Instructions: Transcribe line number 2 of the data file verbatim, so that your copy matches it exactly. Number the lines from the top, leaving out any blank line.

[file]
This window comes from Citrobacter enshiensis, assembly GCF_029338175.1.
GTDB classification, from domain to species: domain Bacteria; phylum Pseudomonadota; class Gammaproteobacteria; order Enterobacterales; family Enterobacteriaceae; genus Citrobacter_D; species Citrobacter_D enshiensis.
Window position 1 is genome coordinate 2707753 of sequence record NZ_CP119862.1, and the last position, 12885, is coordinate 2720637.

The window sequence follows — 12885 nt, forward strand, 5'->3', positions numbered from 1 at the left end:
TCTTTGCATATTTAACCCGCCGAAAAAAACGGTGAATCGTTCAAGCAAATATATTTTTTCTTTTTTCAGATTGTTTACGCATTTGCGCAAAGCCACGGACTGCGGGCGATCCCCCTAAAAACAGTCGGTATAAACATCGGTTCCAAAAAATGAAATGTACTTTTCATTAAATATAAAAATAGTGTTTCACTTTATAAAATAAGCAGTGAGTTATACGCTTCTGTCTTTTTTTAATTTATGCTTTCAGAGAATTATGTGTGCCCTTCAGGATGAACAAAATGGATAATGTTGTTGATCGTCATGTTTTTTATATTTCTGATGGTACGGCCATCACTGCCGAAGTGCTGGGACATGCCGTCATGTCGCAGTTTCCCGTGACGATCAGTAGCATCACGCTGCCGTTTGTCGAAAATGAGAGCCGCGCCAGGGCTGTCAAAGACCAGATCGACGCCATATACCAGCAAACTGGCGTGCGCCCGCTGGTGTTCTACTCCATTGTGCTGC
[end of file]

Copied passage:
GTDB classification, from domain to species: domain Bacteria; phylum Pseudomonadota; class Gammaproteobacteria; order Enterobacterales; family Enterobacteriaceae; genus Citrobacter_D; species Citrobacter_D enshiensis.